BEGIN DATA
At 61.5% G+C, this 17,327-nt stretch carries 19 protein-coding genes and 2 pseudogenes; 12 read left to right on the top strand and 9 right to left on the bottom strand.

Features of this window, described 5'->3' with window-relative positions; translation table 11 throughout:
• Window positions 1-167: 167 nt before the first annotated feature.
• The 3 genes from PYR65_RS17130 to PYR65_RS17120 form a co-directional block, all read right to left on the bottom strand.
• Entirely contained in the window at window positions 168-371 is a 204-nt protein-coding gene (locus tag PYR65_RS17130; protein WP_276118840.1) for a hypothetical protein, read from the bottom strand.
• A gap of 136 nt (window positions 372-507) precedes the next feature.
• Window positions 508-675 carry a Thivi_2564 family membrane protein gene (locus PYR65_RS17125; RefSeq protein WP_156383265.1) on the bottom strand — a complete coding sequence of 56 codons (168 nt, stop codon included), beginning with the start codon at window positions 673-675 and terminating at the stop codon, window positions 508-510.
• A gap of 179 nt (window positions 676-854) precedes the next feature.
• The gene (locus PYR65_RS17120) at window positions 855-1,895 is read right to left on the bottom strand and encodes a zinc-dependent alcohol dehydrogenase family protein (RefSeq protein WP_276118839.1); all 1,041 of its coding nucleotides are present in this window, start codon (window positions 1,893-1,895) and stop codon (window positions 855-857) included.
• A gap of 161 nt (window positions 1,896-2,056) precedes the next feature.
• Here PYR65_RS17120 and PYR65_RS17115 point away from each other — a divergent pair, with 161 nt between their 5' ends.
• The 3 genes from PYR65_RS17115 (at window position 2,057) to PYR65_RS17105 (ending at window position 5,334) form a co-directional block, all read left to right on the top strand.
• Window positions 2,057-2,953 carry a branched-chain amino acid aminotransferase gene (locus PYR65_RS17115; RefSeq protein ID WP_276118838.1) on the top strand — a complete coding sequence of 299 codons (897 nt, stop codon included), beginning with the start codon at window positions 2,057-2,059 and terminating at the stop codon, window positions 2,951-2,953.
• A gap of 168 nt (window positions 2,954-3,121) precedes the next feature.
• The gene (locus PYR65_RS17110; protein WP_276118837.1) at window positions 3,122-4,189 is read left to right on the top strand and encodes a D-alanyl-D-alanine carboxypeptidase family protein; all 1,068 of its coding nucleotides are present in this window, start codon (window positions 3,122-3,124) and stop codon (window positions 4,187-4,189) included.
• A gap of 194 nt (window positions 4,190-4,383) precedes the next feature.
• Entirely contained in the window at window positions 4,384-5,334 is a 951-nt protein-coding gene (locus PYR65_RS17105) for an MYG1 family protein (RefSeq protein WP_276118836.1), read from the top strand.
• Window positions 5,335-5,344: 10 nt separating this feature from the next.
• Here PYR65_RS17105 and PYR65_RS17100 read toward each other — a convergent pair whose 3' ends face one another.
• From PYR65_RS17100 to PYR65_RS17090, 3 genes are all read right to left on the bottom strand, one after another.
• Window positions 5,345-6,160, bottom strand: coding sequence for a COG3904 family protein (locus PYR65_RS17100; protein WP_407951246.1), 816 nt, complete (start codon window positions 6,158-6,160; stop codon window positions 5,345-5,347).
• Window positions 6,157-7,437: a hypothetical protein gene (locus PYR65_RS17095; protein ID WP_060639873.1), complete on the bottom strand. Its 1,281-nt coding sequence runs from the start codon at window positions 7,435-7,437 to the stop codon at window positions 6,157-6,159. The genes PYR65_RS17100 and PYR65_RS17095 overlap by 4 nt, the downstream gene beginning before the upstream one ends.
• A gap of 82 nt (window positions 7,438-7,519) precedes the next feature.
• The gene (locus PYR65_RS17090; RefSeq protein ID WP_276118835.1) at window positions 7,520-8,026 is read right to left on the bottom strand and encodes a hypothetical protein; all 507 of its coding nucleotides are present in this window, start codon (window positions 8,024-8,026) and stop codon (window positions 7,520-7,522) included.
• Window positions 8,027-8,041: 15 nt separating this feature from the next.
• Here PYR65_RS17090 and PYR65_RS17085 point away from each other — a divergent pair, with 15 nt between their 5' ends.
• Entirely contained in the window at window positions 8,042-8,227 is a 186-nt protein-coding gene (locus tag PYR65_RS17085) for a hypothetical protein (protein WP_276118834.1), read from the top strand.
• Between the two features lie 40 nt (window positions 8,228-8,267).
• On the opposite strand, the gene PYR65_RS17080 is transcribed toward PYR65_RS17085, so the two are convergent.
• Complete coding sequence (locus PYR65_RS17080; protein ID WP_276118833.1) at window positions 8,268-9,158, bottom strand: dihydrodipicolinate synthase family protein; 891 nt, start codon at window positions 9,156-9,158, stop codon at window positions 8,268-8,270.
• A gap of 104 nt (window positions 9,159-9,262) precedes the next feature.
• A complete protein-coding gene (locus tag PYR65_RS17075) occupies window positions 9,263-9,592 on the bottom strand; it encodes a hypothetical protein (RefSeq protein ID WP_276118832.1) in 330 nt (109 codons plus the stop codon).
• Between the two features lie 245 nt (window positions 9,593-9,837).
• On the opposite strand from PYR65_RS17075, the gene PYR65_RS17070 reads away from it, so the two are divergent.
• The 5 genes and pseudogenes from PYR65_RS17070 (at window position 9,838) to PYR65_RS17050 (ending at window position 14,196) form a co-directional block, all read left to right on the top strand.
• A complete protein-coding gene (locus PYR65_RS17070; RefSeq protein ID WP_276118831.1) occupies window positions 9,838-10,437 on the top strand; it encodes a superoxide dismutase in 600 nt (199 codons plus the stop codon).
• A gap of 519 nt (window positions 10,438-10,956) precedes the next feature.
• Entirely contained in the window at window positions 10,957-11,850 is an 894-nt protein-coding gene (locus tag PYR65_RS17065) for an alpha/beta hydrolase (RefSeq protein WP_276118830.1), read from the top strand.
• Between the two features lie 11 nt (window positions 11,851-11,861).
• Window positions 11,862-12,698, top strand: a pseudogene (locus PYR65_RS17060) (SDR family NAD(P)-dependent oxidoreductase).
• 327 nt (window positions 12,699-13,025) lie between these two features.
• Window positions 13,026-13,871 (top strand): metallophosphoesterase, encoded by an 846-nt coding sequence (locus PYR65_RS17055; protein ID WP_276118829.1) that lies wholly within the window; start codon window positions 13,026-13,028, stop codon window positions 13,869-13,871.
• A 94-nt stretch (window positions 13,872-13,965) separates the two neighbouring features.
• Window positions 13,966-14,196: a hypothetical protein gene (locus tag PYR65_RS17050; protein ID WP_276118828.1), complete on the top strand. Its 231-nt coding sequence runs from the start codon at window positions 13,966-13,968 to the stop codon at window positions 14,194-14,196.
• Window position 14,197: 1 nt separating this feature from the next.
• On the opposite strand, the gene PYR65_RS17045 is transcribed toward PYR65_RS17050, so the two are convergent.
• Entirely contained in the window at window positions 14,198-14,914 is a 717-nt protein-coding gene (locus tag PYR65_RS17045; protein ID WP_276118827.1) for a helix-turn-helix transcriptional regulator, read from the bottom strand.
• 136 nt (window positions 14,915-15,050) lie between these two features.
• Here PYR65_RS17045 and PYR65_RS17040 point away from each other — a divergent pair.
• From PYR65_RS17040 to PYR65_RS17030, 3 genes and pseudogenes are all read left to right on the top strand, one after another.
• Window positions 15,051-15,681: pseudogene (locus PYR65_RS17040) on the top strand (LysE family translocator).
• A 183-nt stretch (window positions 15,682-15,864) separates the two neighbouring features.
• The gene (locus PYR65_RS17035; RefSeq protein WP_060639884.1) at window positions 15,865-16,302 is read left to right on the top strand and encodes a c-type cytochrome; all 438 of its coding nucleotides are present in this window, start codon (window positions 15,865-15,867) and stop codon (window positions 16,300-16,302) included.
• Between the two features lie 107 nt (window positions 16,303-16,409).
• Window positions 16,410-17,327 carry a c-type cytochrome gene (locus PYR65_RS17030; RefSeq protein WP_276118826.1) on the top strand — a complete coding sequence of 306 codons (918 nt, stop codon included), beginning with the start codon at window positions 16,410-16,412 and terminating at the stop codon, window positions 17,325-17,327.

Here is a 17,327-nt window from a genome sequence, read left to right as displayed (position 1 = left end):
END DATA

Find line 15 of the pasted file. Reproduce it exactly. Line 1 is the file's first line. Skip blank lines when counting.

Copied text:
• The gene (locus PYR65_RS17110; protein WP_276118837.1) at window positions 3,122-4,189 is read left to right on the top strand and encodes a D-alanyl-D-alanine carboxypeptidase family protein; all 1,068 of its coding nucleotides are present in this window, start codon (window positions 3,122-3,124) and stop codon (window positions 4,187-4,189) included.